In fact, Joe and I have thought a lot about the fan and we are getting a bit more scientific about the early warning system - or condition-based maintenance or monitoring (CBM) as we call it. Rather than trust my 'feeling the heat' or 'hearing the noise' senses we've decided to drill a hole here in this precise position and we've inserted a thermometer with a red mark on the 40°C point. So during the shift I do three readings: after one hour, after four hours, and just before the end of the eight-hour shift. I can trend the readings and I keep them up on this visible wall chart so that both Joe and I can see the temperature trends, alongside the major event fault trends. Joe and I have made two other improvements as well. In fact, we're quite proud of these equipment improvements that we've implemented. The fan drive belts used to break quite often, so I've suggested we cut out a 100 mm x 100 mm panel on the side here and put an acrylic cover in place of the metal sheet we removed, so that we can look inside the OHP base and see if the belt is fraying before it actually breaks. It's simple really, and, we think, quite effective. In fact, all 80 of our other OHP machines are now fitted with the thermometer and the acrylic cover modifications.

The really exciting bit about this TPM process is when we get to Step 9, the problem prevention bit - where we need the 5 whys technique to get at the root cause and prevention routine as to why the bulbs were blowing or failing. The 5 whys process goes like this:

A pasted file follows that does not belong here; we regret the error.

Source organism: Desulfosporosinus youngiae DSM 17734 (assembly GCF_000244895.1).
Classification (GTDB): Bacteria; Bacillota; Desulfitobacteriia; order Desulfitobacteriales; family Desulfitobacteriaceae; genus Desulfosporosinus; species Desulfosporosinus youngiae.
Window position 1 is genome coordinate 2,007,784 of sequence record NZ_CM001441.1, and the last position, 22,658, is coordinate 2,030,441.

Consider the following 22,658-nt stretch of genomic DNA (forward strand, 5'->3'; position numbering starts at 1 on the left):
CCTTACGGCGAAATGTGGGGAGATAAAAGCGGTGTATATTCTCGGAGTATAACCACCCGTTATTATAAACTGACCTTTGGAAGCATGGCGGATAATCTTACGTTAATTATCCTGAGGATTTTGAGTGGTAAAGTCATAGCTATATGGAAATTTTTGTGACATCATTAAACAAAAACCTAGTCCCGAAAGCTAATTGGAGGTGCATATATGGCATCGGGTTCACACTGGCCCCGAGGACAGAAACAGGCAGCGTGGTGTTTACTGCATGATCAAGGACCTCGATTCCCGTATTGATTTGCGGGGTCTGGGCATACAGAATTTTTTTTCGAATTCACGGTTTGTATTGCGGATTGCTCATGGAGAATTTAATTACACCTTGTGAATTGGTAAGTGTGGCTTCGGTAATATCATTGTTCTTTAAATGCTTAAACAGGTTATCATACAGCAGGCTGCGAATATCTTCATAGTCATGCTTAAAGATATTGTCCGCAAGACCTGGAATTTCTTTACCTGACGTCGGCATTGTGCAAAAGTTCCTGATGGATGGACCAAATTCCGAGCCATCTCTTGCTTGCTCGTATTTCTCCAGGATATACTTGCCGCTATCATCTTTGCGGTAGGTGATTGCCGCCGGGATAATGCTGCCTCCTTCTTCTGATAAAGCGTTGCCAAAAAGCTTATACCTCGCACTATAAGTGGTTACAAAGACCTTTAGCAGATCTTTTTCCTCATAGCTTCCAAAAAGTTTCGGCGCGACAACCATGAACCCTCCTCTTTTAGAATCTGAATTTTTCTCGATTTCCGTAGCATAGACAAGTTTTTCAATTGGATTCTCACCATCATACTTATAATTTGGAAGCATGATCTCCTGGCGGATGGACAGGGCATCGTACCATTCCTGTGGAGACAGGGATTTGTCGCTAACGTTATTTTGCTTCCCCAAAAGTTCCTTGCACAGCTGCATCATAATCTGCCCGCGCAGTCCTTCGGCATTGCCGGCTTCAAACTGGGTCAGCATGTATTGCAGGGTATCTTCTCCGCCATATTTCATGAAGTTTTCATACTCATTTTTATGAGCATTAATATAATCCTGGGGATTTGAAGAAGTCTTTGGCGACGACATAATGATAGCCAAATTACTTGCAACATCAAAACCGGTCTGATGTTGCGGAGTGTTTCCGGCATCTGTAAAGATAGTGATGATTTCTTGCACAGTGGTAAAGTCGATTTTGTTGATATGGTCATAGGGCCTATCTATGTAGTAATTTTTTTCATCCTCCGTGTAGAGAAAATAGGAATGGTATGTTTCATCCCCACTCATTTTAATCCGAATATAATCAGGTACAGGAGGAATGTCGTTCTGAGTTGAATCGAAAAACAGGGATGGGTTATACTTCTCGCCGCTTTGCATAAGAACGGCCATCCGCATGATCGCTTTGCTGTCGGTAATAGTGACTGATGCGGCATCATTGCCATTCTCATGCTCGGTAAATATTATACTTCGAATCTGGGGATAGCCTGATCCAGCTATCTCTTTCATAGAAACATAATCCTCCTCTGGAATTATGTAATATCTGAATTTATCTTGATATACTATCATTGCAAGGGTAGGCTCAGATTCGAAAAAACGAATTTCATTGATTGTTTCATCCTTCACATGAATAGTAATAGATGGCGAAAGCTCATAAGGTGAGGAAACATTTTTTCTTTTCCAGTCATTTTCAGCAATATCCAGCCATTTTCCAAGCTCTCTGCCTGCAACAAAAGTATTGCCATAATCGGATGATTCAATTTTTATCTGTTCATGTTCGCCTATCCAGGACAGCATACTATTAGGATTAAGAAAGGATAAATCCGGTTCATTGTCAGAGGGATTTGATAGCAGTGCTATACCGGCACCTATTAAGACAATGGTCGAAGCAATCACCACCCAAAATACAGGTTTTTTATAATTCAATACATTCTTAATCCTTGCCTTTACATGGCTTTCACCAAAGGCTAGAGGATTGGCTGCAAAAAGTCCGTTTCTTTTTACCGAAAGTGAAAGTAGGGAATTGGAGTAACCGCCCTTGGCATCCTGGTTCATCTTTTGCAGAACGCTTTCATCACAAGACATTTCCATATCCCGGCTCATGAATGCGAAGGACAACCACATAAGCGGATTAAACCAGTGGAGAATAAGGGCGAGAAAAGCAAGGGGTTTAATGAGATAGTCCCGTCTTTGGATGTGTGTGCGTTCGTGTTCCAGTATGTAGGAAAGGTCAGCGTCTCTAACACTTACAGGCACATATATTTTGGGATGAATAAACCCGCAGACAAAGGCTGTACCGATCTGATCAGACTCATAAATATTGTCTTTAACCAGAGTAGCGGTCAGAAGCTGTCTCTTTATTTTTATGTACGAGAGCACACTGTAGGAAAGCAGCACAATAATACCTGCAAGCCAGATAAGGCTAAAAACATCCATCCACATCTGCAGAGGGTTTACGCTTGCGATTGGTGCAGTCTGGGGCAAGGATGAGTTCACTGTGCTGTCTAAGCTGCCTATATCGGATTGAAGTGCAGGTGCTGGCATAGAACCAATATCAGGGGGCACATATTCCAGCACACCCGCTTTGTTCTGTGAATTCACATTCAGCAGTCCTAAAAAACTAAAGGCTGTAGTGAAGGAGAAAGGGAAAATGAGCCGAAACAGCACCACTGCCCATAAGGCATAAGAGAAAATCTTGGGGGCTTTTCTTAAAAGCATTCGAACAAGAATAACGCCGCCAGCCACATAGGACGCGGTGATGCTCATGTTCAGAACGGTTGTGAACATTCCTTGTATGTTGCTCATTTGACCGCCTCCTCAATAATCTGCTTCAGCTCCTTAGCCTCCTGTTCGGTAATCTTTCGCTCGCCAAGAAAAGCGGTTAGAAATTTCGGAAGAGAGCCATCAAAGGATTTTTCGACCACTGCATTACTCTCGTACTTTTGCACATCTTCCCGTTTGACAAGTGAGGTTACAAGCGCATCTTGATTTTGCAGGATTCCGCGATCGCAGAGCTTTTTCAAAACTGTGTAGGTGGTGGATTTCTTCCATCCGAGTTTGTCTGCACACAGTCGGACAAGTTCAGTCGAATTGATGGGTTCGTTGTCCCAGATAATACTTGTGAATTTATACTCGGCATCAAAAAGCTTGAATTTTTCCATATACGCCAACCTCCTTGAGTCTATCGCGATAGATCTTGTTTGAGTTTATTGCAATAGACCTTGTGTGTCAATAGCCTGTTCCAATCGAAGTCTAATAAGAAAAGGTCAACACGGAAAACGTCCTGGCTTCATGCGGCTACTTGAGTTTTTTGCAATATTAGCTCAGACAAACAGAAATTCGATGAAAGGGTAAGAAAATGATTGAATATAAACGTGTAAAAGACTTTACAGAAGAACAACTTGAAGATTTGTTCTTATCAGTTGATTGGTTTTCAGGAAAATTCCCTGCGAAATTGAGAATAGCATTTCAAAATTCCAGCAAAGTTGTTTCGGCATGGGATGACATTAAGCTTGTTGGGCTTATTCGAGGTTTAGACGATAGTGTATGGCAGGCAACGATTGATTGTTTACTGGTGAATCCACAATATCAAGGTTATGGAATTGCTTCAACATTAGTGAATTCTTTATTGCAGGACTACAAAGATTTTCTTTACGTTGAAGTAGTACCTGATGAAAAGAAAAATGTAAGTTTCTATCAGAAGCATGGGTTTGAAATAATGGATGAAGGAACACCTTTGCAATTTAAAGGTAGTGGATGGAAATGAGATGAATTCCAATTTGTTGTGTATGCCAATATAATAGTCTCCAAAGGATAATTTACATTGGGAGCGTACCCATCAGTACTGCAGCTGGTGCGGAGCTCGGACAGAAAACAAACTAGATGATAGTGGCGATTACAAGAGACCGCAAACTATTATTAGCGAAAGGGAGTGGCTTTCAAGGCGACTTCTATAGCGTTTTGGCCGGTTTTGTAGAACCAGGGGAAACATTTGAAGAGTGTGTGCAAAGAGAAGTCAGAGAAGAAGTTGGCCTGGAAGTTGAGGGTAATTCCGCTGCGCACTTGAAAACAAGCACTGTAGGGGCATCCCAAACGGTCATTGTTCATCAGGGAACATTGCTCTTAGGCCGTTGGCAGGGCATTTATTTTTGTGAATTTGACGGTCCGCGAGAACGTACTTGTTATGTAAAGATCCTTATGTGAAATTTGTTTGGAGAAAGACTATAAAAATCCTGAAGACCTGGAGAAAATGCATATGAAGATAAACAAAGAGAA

1 Why is the bulb blowing? Because it's overheating.

2 Why is it overheating? Because the air flow is insufficient.

3 Why is the air flow insufficient? Because the filter is blocked.

4 Why is the filter blocked? Because nobody cleans it.

5 Why isn't it cleaned? Because we didn't appreciate the importance of daily asset care - apple-a-day routines!!

Joe and I have developed best practice routines for this OHP, divided into three main areas:

• The 'apple a day' routines which I do as a matter of habit, such as cleaning and changing over the filter

• The 'thermometer' or condition monitoring routines which Joe and I share

• The 'injection needle' or planned maintenance which is still carried out by Joe where a technical judgement is needed.

The simple act of me cleaning the filter once a week and changing it every month means that we have extended the useful life of the bulb and the fan because it's not put under stress to drag the air in - and I get a 'hassle-free' shift. Joe and I are not content, however, with extending the life of the components - we are now looking for the source of the dust and dirt that gets into the filter in the first place. Most of it is because we are not looking after our general workplace areas. This is where the 5S/CAN DO activity has come into its own.

The point is that we, not someone from on high, have decided the best practice routines to operate and take care of our asset - the OHP. Also, we have decided who actually carries out each asset care task, how we carry it out, with what frequency and with what support tools and equipment.

It's our ideas, it's our disciplines that are important: we've got ownership and we work as a team. We've been given the time, the responsibility and the necessary training and encouragement to take ownership, and we like it. It's given us back some self-esteem. It's for maintenance to be productive, whoever does it!

Finally, Joe and I had our photographs put up in the reception area in the front office last month as recipients of the TPM team of the month award. Silly, really, but Joe and I felt quite good about it. Even my wife says I'm warm to the touch now!